(/sites/default/files/uploads/2013/04/Border-Fence.jpg)The “exit system,” one of the so-called triggers in the Gang of 8 immigration bill, while sounding tough, appears to be largely a sham, according to an analysis by Frontpage Magazine. Some of the flaws include: that all enforcement mechanisms won’t be required for the first five years, that it is essentially the reauthorization of a system that’s already had funding authorized five times without any action, that biometric identification will not be required, and that the system does not require any identification in road exits.
To explain: One of the mandates in the new immigration bill is a mandate to develop an “exit tracking system.” This is an important system because it’s estimated that about 40% of the illegal aliens in the USA came here legally, but overstayed their visas. An exit system would not only track all non-citizens that have left the country, but theoretically, alert authorities when someone has stayed longer than they were supposed to.
During the Clinton administration, in 1996, such a system was first mandated and money was appropriated. Since that time, the system was mandated and appropriated for five more times. That system remains largely ineffective even though the Obama administration has spent tens of trillions of dollars and had six prior mandates to develop one. There’s no special language in this bill that should lead anyone to believe that now things will suddenly be different.
Furthermore, none of the exit tracking enforcement mechanisms will be required to be in place for five years. Meanwhile, all those individuals that are now in the US illegally will be provided with provisional legal status immediately.
Another problem with the bill is that it only mandates for exit tracking system at air and sea ports, even though a plurality of all individuals that exit the country do it by road. Finally, the system doesn’t mandate a biometric system, but rather by using an individual’s name done in a data entry manner.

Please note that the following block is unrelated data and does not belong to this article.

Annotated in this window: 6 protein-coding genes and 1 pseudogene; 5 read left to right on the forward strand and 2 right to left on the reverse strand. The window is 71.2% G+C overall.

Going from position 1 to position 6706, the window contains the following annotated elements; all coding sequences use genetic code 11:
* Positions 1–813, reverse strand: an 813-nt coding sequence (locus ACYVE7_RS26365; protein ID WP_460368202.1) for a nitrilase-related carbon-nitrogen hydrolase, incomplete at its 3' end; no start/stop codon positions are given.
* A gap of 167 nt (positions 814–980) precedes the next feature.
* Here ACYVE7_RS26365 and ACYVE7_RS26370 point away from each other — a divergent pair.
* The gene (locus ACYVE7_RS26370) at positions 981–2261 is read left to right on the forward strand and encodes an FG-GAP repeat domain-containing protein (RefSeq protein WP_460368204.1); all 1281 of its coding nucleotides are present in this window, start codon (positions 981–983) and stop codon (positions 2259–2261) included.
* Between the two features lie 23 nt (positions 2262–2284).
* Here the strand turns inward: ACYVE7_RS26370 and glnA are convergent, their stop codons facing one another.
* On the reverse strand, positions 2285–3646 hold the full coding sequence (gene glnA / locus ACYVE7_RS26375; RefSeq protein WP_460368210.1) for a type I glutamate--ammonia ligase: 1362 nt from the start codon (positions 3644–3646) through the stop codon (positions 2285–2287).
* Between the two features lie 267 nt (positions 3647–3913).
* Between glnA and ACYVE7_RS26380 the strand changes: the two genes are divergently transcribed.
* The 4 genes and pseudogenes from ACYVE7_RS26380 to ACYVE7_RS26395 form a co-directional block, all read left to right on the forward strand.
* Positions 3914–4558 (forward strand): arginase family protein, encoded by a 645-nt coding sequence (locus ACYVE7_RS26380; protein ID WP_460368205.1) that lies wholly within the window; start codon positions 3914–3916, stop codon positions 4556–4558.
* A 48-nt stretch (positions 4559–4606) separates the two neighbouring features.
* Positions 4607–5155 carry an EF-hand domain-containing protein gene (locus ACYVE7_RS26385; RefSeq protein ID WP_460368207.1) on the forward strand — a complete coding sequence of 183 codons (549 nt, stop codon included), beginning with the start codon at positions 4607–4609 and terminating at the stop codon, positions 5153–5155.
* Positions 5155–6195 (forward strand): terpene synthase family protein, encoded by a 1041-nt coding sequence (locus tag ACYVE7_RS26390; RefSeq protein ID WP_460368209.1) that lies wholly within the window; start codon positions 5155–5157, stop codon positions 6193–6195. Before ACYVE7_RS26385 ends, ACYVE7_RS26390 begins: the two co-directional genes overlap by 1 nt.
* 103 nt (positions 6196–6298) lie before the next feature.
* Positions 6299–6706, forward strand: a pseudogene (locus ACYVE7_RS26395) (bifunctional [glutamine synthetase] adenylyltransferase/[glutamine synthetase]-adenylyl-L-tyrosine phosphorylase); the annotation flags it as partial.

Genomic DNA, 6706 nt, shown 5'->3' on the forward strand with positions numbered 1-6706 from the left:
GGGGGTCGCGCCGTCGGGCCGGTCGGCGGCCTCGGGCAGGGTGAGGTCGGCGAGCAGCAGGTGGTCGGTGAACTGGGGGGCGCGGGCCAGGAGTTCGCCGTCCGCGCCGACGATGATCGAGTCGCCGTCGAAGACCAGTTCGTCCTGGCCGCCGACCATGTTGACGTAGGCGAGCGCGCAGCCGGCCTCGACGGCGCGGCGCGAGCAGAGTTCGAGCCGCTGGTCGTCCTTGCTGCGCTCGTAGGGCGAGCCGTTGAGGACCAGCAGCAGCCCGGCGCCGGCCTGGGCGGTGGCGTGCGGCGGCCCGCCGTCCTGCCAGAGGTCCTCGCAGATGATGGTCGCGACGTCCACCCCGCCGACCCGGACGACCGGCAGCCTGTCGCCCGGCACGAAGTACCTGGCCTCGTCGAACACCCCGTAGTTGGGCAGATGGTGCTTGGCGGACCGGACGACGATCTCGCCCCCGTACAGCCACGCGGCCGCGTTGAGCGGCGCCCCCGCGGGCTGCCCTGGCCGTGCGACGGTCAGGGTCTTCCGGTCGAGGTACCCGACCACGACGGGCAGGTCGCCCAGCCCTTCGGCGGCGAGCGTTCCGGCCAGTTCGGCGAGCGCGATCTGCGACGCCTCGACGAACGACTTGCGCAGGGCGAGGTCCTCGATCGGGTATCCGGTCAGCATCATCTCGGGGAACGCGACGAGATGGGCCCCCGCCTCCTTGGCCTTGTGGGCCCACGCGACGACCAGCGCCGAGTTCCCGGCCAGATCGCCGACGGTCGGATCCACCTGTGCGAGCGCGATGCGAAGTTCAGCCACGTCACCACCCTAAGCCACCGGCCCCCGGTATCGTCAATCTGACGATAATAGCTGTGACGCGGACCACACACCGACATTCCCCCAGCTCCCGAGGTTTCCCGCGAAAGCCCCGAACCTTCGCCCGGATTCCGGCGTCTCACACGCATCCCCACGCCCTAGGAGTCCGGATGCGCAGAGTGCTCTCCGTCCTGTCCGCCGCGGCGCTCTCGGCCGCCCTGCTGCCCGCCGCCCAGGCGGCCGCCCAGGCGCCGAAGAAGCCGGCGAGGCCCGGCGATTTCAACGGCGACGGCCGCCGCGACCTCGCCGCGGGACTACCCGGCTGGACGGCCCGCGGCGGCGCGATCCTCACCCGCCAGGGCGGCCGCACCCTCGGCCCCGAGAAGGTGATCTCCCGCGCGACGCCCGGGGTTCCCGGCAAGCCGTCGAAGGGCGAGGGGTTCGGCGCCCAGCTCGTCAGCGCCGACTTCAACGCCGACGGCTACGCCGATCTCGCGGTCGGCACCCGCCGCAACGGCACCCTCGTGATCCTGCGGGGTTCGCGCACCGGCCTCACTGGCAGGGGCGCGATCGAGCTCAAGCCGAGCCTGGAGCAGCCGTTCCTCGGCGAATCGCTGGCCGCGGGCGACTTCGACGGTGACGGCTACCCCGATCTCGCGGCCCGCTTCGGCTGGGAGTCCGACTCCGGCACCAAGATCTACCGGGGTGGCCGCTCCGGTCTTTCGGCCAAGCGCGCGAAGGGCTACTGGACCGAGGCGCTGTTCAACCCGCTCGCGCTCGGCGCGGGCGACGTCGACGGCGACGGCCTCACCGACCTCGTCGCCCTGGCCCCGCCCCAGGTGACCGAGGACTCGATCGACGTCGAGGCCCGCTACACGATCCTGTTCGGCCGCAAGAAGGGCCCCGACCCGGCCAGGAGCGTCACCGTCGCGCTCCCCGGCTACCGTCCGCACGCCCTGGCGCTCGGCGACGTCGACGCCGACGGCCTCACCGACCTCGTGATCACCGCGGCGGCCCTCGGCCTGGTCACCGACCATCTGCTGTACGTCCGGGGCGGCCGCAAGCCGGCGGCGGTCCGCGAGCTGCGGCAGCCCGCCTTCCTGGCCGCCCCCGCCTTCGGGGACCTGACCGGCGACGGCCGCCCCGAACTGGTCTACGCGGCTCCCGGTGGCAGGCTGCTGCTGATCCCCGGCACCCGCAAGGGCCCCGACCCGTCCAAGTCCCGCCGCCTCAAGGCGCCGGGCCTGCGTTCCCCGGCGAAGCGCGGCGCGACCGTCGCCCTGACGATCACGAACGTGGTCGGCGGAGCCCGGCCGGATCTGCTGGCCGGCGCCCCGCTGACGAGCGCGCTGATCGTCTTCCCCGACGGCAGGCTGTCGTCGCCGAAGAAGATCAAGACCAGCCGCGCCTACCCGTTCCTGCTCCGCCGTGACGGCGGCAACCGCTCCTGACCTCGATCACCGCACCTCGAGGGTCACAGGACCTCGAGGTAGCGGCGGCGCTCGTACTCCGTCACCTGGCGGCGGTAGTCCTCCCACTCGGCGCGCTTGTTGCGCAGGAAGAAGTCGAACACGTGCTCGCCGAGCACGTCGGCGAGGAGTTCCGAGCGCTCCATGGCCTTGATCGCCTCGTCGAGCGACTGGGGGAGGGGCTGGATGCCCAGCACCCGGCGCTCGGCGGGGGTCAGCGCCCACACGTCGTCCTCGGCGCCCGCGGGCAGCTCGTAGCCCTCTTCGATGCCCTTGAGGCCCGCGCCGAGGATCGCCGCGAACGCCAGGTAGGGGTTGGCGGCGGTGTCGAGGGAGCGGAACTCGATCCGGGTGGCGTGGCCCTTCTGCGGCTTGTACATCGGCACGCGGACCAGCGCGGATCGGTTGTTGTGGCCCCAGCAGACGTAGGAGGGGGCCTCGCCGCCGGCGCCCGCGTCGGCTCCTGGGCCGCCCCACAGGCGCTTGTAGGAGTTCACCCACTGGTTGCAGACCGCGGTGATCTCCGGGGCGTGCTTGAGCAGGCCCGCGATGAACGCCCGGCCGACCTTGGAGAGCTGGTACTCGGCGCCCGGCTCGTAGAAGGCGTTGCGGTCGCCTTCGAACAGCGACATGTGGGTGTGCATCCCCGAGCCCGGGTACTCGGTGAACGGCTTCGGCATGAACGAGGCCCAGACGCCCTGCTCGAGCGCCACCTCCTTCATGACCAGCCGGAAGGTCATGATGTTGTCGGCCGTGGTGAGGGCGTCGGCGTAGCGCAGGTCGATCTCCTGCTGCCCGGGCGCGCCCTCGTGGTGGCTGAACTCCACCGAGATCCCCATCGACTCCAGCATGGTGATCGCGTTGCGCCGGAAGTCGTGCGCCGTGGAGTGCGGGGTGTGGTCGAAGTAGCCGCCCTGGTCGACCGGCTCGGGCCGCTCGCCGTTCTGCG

It should be noted that one reason that Tamerlan Tsarnaev didn’t raise more red flags was because his name was misspelled in exactly such a data entry system on more than one occasion.
Last week, Frontpage Magazine reported that illegal aliens with as many as two separate misdemeanor convictions would still become legal provisionally under this bill. This exit system is now the second example in which a close examination of the language in the bill has shown that the supposedly “tough” border enforcement triggers have instead appeared to be a sham.
The current bill is 844 pages and the so-called markup process has already begun. The markup process is when any other senator can add an amendment to the bill and that amendment will be voted on. It is during the markup process that bills are intended to be made better and examined in more detail.
While the markup process has already begun, it is not expected to be finished for several more weeks. That’s because the Senate is scheduled to take one of many breaks next week, and so the process will be stalled until after they return.
There should still be at least two weeks of debate during the markup process. It is during this time that senators can most be encouraged to do their part to make parts of the bill better, including by demanding that a bill not be brought to the floor unless it contains real border security enforcement.
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